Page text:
Since its inception in 2009, Pledge Music has had a hand in curating musical experiences that have gone beyond the realm of the traditional album sale for more than 50,000 artists and 3 million music fans around the world. From limited-edition releases to handwritten lyrics and one-on-one experiences, PledgeMusic has served as the ultimate music geek’s dream come true.
Late last month, however, Texan power-pop trio Fastball, via Bob Lefsetz, went public with the revelation that PledgeMusic owed them $20,000. The news arrived approximately six months after an initial report that the service was having trouble paying its artists. One unnamed company source attributed the company’s woes to both a changing payment processor structure as well as the exponential growth the service had seen over the last few years.
PledgeMusic declined to comment to FYI Music News and referred to a statement issued by the company on Feb. 1 that insisted they were working around the clock to address concerns and that they are hopeful of reaching a positive resolution soon. The statement arrived just days after PledgeMusic co-founder Benji Rogers, who left in 2016, returned to the helm of the company on a temporary basis, and approximately one week after it issued a comment on the payment backlog that artists were facing.
There’s been no shortage of Canadian acts who have undertaken PledgeMusic campaigns throughout the last decade, including Voivod, Sum 41, The Headstones and Rusty, among others.
Headstones vocalist Hugh Dillon credits PledgeMusic with having helped the group get on its feet again after a nearly decade-long hiatus.
“We truly had a great experience with PledgeMusic.
“In a way, they’re the ones responsible for us becoming the band we are today and connecting us with people who give a shit about us,” Dillon tells FYI, noting the group used the platform for both 2013’s Love + Fury and 2014’s One In The Chamber Music.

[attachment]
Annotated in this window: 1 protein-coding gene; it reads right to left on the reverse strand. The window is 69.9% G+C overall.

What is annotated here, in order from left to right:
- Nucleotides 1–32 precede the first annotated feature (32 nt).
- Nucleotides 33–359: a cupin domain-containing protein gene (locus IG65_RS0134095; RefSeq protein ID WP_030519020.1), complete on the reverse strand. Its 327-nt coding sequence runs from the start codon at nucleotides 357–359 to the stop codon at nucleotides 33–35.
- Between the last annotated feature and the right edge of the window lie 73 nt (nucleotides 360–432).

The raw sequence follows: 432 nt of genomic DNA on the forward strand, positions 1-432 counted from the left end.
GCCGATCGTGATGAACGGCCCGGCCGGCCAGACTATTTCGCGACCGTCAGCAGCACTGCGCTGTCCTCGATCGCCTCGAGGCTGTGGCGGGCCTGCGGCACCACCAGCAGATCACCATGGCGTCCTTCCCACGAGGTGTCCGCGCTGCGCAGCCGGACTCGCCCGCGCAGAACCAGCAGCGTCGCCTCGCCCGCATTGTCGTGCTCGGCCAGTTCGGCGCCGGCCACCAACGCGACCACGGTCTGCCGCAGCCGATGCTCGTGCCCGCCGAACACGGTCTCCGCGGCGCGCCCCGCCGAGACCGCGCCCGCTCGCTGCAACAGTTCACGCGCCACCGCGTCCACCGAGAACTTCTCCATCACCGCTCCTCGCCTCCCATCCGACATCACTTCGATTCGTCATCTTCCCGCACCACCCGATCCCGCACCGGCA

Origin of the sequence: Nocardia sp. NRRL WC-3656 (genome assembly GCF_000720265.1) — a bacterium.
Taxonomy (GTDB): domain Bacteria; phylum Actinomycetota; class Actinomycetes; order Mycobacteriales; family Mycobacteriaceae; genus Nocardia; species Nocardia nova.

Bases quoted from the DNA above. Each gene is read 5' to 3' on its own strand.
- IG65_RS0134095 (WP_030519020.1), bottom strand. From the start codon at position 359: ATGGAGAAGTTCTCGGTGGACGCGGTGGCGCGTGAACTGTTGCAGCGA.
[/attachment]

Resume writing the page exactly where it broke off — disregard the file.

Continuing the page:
Dillon says the visibility and access PledgeMusic provided to both the band and their fans was a close-up view they hadn’t necessarily been afforded in the past.
“That’s one of the best aspects of the platform, having the chance to get personally involved with your fans and see exactly what this band means to people.”
Long-running Toronto rock band Rusty launched their PledgeMusic campaign behind the group’s latest full-length effort, Dogs of Canada, in late 2017.
Rusty guitarist Scott McCullough says despite the group getting caught in the delayed payments issue that came to light last year, their experience was overall positive.
“What drew us to the PledgeMusic platform was the fact they were so responsive to any concerns or questions we might have had,” McCullough says.
“There are other crowd-funding platforms out there that take less of a cut, but from what we observed, they couldn’t necessarily match what PledgeMusic offered in terms of ongoing support. Even when it came to addressing the delay in payments, they were always very apologetic and sought to reassure us they were doing all they could to sort things out.”
While the firm’s future remains uncertain at present, Dillon is confident that Benji Rogers’ return to the company will ultimately get the PledgeMusic ship steadily sailing once again.
“I feel that Benji can fix it. He’s not the kind of guy that would just walk away from everything. He has an incredible amount of integrity and won’t give up on it because he knows what it means to both the artists and the fans. I hope this will just be a bump in the road when it’s all said and done.”
Meanwhile, British electro-pop band Jesus Jones are hoping their PledgeMusic saga will see an end sooner rather than later. The group, which found international success in the early ’90s with their still-ubiquitous hit “Right Here, Right Now,” launched two different album campaigns via PledgeMusic last year.
The first project was Passages, the band’s first full-length studio album since 2001. The group’s other release, Voyages, serves as a companion piece to Passages, and was billed as a “collection of ideas, demos and alternate mixes.”
Via email, Jesus Jones keyboardist Iain Baker says it was toward the end of the band’s campaign for Passages that it began to sense something was amiss.
“It did take a while for all the payments to be made,” Baker shares. “I had to pester them, again and again, repeatedly following up with emails. But the funds were eventually released and soon after, [PledgeMusic] put out an email which said they'd had issues with PayPal refunds, and that it was negatively affecting cash flow, but they'd got it all sorted. So, we thought it was still safe.”
While Pledge Music’s financial troubles weren’t enough to completely foil the release of Voyages – Baker says the album was entirely manufactured and sent out to those who had pledged – the band is left holding the bill for manufacturing costs until the time PledgeMusic pays the group.
“The bills associated with making the record are coming in, and we don’t have the funds to cover them. It impacts what we’re able to do as a band moving forward.”